Tag Archives: Canuck

Canadian Horror Story

slasher guilty party 2017


2 Stars  2017/394m

Director: Felipe Rodriguez / Writer: Aaron Martin / Cast: Leslie Hope, Lovell Adams-Gray, Paula Brancati, Jim Watson, Kaitlyn Leeb, Rebecca Liddiard, Christopher Jacot, Joanne Vannicola, Paulino Nunes, Madison Cheeatow, Sebastian Pigott, Ty Olsson, Melinda Shankar.

Body Count: 18

Laughter Lines: “Why do I always get stuck with the Jason Voorhees types?”

It’s a whole new story for Season 2, although one or two actors return for new roles. Some spoilers follow.

Camp Montega, 2012: Six camp counsellors drive into the woods to party at the end of their summer tenure, but instead of good times, five of them decide to put the sixth on trial for being a manipulative bitch. The girl, Talvinder, is charged with screwing the boyfriend of one, ruining the chances of a summer romance of another, and teasing another into doing her work for her. The situation escalates, an assault occurs, and poor Talvinder ends up with her skull smashed in with a rock.

Five years later – never four, never six – the threat of a development unearthing the hidden skeleton spurns an awkward roadtrip back to the area to move the bones before they’re discovered. The camp, closed down in the wake of Talvinder’s unsolved disappearance, has been transformed into the ‘We Are One’ commune, home to a small group of people with various emotional issues who live outside of society.

slasher guilty party 2017

In the dead of winter, they allow the newcomers to stay in a cabin for the weekend, and it’s not long before a parka ski-jacket and be-goggled lunatic shows up on a skidoo and begins laying waste to everyone in a variety of gruesome ways. Really gruesome: One guy is chainsawed to pieces while naked, another is drilled with an auger, eyes are gouged out, people are immolated, run over with the skidoo… There’s also a fairly graphic male-on-male rape scene.

With victims not limited to the five responsible for Talvinder’s disappearance, the episodes take a sort of sub-Lost tack and go into flashback territory, revealing bits about the lives of various characters before coming to the area, and pretty much informing us that virtually all of them are murderous assholes, one way or another. The commune folk number amongst them an ex-con who killed and took the place of a new resident, a nasty lawyer, and the victim of a gay bashing who fatally turned the tables on his attacker.

slasher guilty party 2017

The main problem in Slasher is that almost none of the characters are likeable. Guilt-racked Peter comes close to becoming our first black final guy, but is overshadowed by the actions of those around him, who are purely selfish and hell-bound.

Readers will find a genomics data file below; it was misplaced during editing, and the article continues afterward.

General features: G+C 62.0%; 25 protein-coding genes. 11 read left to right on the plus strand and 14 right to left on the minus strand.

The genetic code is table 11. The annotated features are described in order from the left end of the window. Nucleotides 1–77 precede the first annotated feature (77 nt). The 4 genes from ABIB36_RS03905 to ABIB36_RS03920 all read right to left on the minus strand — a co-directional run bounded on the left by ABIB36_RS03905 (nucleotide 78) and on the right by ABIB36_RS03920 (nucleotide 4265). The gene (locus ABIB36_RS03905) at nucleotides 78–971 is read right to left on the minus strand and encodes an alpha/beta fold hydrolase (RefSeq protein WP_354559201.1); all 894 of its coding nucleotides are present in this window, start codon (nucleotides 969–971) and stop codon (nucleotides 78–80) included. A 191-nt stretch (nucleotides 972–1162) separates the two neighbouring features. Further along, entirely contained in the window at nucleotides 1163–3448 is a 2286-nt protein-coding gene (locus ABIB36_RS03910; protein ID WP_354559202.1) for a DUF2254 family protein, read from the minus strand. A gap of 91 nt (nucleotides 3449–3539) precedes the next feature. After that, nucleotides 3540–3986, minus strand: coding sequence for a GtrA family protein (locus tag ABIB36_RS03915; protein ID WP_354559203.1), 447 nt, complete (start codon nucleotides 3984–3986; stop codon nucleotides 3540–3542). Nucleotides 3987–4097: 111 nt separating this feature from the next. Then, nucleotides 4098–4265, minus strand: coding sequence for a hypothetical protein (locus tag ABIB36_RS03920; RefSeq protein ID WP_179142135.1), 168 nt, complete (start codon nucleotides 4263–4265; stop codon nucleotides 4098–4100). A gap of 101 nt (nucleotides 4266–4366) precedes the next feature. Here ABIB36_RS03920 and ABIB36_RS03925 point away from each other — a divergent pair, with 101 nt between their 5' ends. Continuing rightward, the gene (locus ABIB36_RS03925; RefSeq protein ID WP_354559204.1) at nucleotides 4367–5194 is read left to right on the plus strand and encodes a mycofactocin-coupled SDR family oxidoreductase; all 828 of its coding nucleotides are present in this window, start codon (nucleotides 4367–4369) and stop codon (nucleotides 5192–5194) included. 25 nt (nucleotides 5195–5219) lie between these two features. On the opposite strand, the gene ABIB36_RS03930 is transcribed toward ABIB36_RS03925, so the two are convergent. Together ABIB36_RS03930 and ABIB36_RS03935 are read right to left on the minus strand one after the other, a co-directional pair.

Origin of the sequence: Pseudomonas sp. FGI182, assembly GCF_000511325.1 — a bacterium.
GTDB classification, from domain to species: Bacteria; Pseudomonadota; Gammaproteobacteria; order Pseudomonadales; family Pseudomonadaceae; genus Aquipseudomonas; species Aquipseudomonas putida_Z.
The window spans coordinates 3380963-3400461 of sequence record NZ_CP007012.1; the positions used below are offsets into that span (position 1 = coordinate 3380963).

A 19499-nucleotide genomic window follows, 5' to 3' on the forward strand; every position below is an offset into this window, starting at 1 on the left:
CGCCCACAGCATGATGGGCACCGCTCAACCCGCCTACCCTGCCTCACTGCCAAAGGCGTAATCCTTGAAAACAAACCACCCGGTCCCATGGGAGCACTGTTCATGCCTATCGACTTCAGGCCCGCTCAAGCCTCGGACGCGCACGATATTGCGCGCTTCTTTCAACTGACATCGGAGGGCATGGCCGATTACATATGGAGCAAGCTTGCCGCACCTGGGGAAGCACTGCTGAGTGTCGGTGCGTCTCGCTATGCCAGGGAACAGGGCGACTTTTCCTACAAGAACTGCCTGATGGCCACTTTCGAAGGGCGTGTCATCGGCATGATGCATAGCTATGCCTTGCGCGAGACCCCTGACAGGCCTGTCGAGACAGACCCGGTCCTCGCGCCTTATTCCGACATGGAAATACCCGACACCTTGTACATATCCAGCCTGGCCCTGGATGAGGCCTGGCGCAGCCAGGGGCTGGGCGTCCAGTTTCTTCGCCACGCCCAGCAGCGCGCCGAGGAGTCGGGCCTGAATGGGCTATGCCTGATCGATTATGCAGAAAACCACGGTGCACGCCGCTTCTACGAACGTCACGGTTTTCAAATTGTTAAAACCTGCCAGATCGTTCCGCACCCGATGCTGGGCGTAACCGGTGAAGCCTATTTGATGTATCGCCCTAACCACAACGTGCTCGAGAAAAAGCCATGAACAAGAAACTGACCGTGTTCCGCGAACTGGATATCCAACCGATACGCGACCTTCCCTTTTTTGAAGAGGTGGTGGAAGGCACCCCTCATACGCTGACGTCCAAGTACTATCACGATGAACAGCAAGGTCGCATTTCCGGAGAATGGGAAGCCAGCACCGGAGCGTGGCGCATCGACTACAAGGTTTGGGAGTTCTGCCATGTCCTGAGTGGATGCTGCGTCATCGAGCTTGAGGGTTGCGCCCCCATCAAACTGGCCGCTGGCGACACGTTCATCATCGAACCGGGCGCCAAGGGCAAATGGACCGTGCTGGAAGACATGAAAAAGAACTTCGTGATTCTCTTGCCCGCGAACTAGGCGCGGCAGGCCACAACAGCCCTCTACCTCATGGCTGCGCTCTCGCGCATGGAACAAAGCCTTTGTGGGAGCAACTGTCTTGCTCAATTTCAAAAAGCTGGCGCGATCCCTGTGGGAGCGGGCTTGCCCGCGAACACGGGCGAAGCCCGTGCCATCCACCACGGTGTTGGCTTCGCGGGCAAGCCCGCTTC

I also pegged the identity of the killer by the second episode. I mean, the only semi-known in the cast who has lingered virtually in the background for all episodes and excused a flashback scene of their own… The misdirection is feebly handled and things grind uncomfortably into Identity waters, which is almost clever, but having seen that film – and several like it – obvious to the literate viewer.

The first series may have been a bit clunky, but it felt like a series. Guilty Party has the plot of an 87-minute B-movie stretched to its limits over six-and-a-half hours, pumped with more filler than a warehouse full of battery farm chickens. The gory killings are well done and shocking, but that really is all it has going for it. Uneven writing results in characters who act like asshats one episode then switch to being practical and pleasant for the next two and depriving us of any real central hero figure to root for.

slasher guilty party 2017

This was a chore and a half to get through. I’d imagine a shrinking budget from the move to Netflix from the defunct Chiller network threw a spanner in the works to some extent, but what achievements the first series had over its smallscreen rivals has been pummelled to dust. Or rather snow.

Those Friday the 13th-in-the-snow hi-jinks we want are not to be found here.

Love is pain

prom night iii last kiss 1989PROM NIGHT III: THE LAST KISS

3.5 Stars  1990/18/96m

“Alex thinks he’s died and gone to heaven. He’s half right.”

Directors: Ron Oliver & Peter Simpson / Writer: Ron Oliver / Cast: Tim Conlon, Cyndy Preston, Courtney Taylor, David Stratton, Jeremy Ratchford, Dylan Neal, Brock Simpson, Juno Mills Cockell.

Body Count: 9

Laughter Lines: “Experts agree his psychotic killing spree could be the result of bad dietary habits, rock n’ roll lyrics, and too many horror movies.”

Despite being as far removed from the original 1980 film as humanly possible, this second outing for prom queen from hell Mary Lou Maloney (now played by Taylor) actually ranks as a witty and often hilarious Elm Street Xerox.

After escaping from hell once again, Mary Lou sets her sights on high school Mr Average Alex Grey, who complains to his brainiac girlfriend, Sarah, that he’s average height, with average shoe size, and will most likely live on a street named after a tree (Elm Street, perhaps?) This feeling is compounded by his guidance counsellor telling him he’ll never get into med school.